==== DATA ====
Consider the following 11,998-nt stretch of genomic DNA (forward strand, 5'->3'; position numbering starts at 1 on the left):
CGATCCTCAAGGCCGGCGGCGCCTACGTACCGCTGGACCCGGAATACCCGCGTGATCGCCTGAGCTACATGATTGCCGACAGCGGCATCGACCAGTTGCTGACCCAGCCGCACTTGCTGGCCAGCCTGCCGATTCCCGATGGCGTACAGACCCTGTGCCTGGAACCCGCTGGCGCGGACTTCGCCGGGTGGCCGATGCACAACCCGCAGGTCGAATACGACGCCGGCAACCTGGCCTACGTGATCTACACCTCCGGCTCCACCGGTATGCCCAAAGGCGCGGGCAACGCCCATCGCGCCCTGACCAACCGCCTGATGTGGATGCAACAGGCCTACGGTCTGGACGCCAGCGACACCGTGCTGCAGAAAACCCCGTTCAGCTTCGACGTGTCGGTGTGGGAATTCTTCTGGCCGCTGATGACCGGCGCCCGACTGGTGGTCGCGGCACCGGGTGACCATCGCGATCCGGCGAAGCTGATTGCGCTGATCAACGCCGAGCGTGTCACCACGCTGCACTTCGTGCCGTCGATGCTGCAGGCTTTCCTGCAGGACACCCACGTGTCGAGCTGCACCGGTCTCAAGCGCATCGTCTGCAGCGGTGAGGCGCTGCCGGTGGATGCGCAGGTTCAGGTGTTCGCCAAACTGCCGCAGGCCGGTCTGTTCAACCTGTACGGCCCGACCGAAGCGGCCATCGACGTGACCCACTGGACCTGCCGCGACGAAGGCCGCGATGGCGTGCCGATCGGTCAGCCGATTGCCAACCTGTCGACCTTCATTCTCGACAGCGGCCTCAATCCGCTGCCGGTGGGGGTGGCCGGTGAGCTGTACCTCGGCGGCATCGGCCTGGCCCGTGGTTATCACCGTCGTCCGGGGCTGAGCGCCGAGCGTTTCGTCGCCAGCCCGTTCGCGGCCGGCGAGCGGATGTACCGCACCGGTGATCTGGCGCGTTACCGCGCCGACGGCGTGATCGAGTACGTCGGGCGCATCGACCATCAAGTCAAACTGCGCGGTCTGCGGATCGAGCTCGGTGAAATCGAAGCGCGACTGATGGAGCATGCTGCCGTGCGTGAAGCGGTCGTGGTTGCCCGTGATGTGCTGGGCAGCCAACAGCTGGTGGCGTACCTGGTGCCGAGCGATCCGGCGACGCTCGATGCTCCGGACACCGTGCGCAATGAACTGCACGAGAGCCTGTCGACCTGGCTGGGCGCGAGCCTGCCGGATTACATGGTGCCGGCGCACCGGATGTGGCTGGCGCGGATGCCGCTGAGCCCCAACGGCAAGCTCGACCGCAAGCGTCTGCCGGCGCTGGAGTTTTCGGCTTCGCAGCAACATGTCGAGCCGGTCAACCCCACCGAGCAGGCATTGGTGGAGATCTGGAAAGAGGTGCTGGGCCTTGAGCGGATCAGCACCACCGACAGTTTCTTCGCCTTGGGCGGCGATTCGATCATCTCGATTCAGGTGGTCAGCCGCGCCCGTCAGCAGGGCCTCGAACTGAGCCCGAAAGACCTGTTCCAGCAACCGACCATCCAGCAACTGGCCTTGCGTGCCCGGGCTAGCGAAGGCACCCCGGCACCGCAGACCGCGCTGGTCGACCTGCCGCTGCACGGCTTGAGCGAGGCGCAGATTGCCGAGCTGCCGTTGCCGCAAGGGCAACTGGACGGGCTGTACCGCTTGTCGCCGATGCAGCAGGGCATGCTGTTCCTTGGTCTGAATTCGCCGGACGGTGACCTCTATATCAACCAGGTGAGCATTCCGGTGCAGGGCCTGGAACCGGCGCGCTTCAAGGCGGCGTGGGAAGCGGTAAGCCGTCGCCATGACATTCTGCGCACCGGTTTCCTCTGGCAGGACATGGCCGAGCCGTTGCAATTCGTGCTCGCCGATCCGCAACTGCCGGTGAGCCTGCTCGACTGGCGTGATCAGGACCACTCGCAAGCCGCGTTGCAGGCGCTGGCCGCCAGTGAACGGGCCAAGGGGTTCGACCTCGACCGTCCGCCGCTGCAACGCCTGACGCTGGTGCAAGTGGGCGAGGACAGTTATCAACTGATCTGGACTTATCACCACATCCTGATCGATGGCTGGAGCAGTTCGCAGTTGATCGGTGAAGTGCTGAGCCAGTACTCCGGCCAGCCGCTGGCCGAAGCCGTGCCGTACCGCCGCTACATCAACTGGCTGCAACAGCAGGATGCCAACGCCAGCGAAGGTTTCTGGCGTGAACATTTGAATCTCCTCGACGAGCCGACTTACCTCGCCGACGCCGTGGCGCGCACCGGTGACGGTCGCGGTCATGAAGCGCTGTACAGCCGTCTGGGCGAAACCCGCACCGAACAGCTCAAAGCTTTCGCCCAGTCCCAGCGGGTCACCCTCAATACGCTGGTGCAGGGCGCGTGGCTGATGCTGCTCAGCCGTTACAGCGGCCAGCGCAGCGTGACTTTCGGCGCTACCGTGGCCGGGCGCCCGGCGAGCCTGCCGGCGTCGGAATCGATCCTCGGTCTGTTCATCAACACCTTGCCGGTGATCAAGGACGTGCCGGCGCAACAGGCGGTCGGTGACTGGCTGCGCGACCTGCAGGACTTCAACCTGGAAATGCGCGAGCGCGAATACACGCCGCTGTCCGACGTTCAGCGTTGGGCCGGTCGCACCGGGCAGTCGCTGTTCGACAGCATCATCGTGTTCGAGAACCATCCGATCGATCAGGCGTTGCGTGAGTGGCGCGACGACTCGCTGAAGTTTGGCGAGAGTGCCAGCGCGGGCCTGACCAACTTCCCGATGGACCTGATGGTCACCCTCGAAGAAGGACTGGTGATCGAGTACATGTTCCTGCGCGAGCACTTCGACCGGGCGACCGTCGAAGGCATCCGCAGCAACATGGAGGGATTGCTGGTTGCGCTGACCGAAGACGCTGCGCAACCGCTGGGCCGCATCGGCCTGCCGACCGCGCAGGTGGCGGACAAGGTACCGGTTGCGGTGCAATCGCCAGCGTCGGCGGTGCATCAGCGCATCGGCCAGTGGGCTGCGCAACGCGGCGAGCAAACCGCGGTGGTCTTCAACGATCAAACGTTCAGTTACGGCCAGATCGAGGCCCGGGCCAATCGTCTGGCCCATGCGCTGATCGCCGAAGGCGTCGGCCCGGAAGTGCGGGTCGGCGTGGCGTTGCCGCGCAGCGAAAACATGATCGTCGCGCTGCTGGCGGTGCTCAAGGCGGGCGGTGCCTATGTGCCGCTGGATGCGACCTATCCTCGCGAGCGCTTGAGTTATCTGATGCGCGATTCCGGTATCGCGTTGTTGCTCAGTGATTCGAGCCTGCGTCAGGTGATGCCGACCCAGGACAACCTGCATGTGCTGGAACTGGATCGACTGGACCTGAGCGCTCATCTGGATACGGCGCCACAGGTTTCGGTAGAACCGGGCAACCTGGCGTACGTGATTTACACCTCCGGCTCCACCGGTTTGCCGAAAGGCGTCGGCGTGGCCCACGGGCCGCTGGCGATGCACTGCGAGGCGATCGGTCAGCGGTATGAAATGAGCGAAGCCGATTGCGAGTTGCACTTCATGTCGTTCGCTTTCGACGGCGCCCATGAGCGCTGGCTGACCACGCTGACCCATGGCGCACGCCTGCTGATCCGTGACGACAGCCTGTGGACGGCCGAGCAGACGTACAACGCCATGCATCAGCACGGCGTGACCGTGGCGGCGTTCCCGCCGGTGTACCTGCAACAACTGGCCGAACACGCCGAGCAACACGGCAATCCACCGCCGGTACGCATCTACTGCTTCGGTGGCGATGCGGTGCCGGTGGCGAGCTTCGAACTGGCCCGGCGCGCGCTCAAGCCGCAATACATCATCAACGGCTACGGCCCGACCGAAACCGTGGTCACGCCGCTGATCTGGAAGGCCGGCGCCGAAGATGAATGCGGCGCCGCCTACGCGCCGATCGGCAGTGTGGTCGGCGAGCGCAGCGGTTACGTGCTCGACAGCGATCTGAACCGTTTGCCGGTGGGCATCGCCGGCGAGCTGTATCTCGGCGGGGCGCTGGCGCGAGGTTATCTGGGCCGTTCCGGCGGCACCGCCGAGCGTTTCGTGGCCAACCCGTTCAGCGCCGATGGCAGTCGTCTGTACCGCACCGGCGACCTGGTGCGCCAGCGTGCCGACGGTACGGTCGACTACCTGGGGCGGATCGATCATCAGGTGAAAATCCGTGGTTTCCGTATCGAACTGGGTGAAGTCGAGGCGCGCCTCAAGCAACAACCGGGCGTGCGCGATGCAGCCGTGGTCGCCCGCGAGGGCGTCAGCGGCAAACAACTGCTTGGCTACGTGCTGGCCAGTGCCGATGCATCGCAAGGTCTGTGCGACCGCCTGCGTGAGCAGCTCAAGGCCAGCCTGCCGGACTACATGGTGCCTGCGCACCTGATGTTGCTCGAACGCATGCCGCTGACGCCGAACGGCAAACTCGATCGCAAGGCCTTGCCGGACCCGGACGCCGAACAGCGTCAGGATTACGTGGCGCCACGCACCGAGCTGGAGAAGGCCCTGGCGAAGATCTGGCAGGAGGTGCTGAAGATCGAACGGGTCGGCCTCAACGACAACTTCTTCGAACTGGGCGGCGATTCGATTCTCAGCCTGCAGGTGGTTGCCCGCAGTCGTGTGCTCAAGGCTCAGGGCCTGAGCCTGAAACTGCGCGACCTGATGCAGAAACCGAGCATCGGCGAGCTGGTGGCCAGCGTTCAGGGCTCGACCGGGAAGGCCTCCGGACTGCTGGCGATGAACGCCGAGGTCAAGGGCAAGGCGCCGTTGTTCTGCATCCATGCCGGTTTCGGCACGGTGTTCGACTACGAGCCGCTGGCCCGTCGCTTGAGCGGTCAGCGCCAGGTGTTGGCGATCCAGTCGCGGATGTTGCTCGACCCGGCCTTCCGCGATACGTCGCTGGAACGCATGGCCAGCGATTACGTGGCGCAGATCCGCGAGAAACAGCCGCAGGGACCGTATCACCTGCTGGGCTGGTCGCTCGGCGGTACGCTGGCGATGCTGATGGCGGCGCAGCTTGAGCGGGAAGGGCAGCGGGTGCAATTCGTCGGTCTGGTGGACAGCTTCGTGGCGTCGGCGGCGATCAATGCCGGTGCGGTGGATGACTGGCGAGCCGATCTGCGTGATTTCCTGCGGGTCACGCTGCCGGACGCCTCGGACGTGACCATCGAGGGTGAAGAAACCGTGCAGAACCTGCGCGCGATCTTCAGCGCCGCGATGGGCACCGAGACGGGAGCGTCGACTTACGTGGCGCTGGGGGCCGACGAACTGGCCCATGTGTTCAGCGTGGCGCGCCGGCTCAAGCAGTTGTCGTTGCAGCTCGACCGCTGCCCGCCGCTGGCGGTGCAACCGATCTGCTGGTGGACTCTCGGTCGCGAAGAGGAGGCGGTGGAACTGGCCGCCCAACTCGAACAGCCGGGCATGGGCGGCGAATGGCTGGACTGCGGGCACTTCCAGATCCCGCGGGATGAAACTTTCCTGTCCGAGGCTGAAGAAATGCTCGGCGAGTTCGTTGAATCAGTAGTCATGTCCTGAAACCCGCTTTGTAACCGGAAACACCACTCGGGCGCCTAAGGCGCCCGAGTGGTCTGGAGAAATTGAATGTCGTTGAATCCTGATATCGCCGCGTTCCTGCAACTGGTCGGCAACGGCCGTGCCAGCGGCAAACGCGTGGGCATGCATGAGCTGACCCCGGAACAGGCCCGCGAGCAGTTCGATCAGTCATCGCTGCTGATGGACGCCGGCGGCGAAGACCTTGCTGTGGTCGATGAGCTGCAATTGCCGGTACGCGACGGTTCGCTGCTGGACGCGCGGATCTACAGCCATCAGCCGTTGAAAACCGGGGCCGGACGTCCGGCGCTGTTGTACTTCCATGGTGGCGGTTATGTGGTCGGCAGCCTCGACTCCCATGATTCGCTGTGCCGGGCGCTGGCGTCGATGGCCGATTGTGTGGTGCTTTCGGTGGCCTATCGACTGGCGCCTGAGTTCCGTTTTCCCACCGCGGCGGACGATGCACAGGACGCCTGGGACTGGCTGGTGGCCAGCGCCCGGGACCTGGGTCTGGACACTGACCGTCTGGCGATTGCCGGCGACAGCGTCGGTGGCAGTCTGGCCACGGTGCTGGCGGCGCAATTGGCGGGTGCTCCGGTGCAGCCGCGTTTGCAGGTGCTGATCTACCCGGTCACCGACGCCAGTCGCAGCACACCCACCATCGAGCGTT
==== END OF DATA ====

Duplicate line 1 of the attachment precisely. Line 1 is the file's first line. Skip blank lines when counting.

Consider the following 11,998-nt stretch of genomic DNA (forward strand, 5'->3'; position numbering starts at 1 on the left):